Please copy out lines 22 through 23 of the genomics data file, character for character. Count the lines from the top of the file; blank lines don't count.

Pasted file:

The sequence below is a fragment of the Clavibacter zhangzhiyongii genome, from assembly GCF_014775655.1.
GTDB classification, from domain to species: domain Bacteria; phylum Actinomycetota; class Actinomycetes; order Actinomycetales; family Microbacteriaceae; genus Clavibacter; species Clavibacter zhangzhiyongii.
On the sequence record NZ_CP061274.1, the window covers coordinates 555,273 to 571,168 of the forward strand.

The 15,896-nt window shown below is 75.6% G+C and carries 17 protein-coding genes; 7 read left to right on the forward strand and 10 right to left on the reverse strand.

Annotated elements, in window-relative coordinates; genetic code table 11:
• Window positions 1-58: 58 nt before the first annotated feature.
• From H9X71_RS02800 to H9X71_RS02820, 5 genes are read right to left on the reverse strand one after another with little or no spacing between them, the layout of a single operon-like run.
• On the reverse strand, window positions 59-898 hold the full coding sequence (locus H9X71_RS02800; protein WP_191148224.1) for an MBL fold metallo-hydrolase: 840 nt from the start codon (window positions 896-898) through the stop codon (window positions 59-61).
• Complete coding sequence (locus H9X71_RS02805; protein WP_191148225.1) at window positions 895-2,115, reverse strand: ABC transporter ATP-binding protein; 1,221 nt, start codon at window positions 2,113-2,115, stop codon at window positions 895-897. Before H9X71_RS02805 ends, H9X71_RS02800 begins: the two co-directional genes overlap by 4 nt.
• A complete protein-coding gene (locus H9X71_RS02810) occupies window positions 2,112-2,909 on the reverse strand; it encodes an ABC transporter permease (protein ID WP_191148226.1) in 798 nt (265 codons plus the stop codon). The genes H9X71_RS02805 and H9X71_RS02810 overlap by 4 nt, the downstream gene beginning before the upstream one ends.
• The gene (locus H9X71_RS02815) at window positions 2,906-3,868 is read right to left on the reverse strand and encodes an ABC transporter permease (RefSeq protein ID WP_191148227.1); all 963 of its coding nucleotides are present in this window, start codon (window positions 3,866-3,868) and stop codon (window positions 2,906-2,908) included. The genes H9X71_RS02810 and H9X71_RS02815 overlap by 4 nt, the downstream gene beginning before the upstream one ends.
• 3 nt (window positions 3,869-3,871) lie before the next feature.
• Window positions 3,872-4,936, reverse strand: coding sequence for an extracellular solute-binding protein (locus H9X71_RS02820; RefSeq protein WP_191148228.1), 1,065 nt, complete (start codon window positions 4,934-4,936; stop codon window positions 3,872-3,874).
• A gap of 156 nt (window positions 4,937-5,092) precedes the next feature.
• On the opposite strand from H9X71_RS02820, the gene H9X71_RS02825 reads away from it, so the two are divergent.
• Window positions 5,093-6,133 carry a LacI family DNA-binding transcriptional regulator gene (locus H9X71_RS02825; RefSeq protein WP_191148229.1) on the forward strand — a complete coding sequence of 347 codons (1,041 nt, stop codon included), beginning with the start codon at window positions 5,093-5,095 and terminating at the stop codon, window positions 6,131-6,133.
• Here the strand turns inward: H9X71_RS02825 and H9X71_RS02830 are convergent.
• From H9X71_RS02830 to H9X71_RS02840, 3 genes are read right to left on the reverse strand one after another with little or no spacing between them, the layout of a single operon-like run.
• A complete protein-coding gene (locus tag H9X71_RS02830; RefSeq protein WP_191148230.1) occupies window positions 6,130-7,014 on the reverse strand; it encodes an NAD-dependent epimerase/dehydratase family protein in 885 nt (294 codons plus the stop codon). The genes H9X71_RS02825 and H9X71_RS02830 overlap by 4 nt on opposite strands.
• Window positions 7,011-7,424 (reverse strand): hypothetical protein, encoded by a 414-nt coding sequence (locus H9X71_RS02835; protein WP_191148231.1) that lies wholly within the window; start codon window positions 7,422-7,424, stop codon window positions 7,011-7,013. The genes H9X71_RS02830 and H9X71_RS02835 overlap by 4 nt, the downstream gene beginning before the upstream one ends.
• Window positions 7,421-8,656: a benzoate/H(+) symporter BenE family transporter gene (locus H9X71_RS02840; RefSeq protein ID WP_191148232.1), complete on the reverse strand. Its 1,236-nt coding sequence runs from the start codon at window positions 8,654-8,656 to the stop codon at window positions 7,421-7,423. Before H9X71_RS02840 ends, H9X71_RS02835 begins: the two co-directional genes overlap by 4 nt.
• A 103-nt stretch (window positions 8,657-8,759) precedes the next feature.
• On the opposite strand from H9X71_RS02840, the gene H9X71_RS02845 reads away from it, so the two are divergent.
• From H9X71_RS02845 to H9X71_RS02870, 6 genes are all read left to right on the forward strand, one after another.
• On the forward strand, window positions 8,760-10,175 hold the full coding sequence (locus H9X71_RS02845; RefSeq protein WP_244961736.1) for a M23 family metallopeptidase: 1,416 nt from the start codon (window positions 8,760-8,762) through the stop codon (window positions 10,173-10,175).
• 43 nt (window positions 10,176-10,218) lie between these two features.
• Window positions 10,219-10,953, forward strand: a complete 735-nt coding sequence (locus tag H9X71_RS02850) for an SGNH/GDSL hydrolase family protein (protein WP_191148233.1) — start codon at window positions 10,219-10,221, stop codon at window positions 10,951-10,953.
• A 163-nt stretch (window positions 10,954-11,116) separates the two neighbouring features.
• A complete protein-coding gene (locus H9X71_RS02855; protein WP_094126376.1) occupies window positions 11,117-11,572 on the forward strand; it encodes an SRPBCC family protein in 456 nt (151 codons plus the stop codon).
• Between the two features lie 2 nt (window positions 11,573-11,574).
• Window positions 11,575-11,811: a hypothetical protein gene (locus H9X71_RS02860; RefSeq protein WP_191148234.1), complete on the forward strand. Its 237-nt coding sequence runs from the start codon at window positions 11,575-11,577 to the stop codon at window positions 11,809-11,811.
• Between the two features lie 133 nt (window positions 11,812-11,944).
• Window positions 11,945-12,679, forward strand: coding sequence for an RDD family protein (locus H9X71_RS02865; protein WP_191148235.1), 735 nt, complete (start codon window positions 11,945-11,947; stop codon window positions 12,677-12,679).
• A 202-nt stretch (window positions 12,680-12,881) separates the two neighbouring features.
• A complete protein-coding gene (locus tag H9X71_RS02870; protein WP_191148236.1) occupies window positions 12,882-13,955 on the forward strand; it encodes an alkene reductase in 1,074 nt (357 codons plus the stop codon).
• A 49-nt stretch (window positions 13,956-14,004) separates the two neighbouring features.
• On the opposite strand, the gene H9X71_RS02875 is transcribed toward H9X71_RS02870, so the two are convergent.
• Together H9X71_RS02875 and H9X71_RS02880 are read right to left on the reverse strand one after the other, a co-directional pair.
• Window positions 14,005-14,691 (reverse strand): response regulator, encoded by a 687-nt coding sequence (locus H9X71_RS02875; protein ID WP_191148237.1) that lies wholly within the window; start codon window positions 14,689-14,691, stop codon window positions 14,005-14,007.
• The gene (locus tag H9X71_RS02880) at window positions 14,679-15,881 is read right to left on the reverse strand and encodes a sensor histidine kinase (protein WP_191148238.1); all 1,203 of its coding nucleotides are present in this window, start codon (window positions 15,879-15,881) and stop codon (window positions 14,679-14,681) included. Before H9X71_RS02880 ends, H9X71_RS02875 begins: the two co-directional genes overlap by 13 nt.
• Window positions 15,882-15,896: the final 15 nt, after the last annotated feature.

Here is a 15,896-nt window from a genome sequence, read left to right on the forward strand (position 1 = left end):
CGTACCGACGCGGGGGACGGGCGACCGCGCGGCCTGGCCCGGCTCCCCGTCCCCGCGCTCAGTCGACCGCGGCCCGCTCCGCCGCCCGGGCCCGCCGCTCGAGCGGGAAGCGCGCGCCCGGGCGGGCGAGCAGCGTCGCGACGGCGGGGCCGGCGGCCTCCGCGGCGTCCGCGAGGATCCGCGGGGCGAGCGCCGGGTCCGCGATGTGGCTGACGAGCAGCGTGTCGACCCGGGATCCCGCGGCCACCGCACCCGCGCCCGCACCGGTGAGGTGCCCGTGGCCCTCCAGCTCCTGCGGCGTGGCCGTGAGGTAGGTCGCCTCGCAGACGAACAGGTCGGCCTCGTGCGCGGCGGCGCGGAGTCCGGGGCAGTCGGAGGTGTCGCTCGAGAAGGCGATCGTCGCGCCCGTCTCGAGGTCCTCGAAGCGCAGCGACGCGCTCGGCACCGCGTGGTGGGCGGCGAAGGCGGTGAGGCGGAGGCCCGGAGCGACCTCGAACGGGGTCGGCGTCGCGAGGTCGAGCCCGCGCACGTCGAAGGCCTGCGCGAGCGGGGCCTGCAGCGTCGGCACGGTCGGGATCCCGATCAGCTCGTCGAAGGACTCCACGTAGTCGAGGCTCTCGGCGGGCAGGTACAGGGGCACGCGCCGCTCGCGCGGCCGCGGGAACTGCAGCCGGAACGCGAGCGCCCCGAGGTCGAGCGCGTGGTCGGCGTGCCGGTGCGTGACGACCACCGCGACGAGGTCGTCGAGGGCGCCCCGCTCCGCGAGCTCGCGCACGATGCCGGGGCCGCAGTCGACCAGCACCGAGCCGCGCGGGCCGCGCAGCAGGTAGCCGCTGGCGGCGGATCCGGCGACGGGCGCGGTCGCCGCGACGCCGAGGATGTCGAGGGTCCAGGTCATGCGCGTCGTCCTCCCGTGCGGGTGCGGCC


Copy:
• A 103-nt stretch (window positions 8,657-8,759) precedes the next feature.
• On the opposite strand from H9X71_RS02840, the gene H9X71_RS02845 reads away from it, so the two are divergent.